Coil-Splitting a Humbucker Pickup with a Push-Pull Pot

push-pull pot

This article will cover how to wire a humbucker pickup so that it can be split into a single coil pickup using a push-pull pot. For the split you need a four-wire humbucker; you cannot split a two-wire without first modifying the pickup itself. Each coil has a Hot and a Ground, and a determination must be made as to which is which before getting started.

Humbucker Wiring Code

If you already know your pickup’s wiring code, you can skip this part. If you don’t, it’s pretty easy to figure out, but you’ll need a Multimeter test unit.

First, set the Multimeter to 20k Ohms and use it to check the wires. Test the wires until you get a reading, and when you do, you’ve found the two wires for one of the coils. The remaining wires will be for the other coil.

To find out the Hot and Ground wires for each of the coils, set the Multimeter to 20 volts. Connect the wires from one of the coils to the Multimeter and tap the pickup with a screwdriver. If you get a positive reading, then whichever wire is connected to the positive lead of the Multimeter is the Hot wire for that coil, and the other is the Ground. Do the same for the other coil.

The Push-Pull Audio DPDT Potentiometer

The push-pull pot may look intimidating, but it is actually just two separate components built into one unit for the sole purpose of giving a guitarist more options, without using more space on the guitar. It’s a standard Volume or Tone Control, combined with a standard Toggle Switch; you pull the Volume or Tone control out and it’s just like flipping a switch. The Volume or Tone part of the circuit will be wired a little bit differently than normal, but it’s not very hard to do. The Push/Pull toggle switch will be wired the same way we would wire a regular toggle switch.

The Push-Pull Audio DPDT Potentiometer is not used much outside of the guitar community, so it’s hard to find them in values other than 250k and 500k. This might be something to think about if you have odd-value pots.

If you’re only going to split one pickup, then you might consider looking at a SPST (Single Pole Single Throw) Potentiometer; they can be wired the same way (as this example) but are much less expensive than a DPDT (Double Pole Double Throw) Potentiometer.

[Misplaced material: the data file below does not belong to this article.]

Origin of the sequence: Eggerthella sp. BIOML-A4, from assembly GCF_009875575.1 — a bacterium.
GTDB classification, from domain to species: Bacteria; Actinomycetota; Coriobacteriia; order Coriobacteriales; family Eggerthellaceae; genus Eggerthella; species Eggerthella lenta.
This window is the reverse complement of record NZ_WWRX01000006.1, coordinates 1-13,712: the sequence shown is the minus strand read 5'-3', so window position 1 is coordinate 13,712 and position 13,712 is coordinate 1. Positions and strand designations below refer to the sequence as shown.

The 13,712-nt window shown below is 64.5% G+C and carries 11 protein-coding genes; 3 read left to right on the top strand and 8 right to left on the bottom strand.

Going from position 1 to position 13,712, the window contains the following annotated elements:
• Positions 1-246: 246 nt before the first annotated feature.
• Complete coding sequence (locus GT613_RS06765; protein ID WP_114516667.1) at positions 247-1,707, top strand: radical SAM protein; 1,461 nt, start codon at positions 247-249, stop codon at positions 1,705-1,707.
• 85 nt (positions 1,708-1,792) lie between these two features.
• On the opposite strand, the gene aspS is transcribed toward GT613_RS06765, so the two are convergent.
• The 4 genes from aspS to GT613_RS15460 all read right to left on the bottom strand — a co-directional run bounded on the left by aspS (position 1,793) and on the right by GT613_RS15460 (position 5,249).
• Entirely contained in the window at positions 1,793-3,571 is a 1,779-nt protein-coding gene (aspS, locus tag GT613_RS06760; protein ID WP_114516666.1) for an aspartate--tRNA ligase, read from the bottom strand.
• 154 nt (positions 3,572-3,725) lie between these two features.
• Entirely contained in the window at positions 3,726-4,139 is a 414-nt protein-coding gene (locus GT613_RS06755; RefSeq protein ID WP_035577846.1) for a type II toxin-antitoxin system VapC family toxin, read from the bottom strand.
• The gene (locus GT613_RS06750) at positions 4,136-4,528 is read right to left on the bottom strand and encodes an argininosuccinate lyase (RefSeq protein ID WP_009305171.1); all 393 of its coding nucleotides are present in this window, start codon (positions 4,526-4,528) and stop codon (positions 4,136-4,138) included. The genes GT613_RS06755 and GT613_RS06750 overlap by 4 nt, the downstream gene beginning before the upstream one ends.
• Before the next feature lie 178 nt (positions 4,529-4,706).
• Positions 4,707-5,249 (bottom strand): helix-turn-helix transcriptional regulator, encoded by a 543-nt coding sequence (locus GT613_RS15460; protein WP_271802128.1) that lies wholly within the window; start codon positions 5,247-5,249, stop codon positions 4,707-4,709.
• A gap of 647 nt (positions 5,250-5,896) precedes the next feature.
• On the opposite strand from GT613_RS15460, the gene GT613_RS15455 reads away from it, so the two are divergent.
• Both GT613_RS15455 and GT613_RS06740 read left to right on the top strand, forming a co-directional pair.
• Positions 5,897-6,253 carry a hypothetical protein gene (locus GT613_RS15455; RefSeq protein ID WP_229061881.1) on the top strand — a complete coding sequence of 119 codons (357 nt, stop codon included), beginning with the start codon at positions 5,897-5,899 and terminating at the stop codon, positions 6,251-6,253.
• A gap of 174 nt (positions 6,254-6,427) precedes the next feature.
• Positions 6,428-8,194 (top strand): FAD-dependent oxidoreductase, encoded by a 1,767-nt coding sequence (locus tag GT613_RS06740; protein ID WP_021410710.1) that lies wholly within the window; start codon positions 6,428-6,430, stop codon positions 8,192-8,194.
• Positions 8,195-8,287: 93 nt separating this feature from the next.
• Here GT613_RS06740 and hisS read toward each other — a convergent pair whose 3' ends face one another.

The Wiring

Here, we’re using a Seymour Duncan humbucking pickup, just so we have the wire colors. To keep it really simple we’ll use one pickup, one Push-Pull Audio DPDT Potentiometer, and an Output Jack.

Seymour Duncan humbuckers use slugs (posts) as the North Coil and screws for the South Coil. The North Coil uses a Black wire for Hot and a White wire for Ground. The South Coil uses a Red wire for Hot and a Green wire for Ground. Now solder the White and the Red wires together, just as you would if you weren’t going to split the pickup. Solder the Green wire and the Bare wire together also. (Fig 1)

Next, wire the pickup to the Volume and to the Output Jack just as you would normally do. Solder the Black wire from the pickup to Tab 1 of the Push-Pull Audio DPDT Potentiometer and solder Tab 3 to the back of the potentiometer. Solder the Green wire and the Bare wire to the back of the pot also. (Fig 2)

Now solder a wire from the Center tab of the Push-Pull Pot to the Tip tab of the Output Jack, then solder a wire from the Sleeve tab of the Output Jack to the back of the Push/Pull Pot. (Fig 3)

Coil Splitting with a Push-Pull Pot

Normally at this point, we’d be finished, but since we want to add coil splitting, there’s one more step. If you look at the Push-Pull pot, you will see the tabs for the Push-Pull switch. You should see six tabs: three tabs top to bottom on the left, and three on the right. Solder the Red and White wires from the Pickup to the Right Center Tab of the Push-Pull pot. Now solder a wire from the Right Bottom Tab of the Push-Pull pot to the back of the Push-Pull pot. (Fig 4)

Fig 4

That single step is really what this whole article is about. When you pull the Switch, the Red and White wires get connected to the Ground, the South Coil is shorted out, and the North Coil produces the sound. If you have multiple pots on your guitar, I recommend selecting the one that you use the least as the candidate for the Push-Pull pot.

Our resident electronics wizard came by his skills honestly — first as an apprentice in his father’s repair shop, later as a working musician and (most recently) as a sound designer for film. His passion for guitar led him to Humbucker Soup, where he continues to decode the wonders of wiring and the vicissitudes of voltage. Ed has never taken his guitar to a shop — he already knows how to fix it.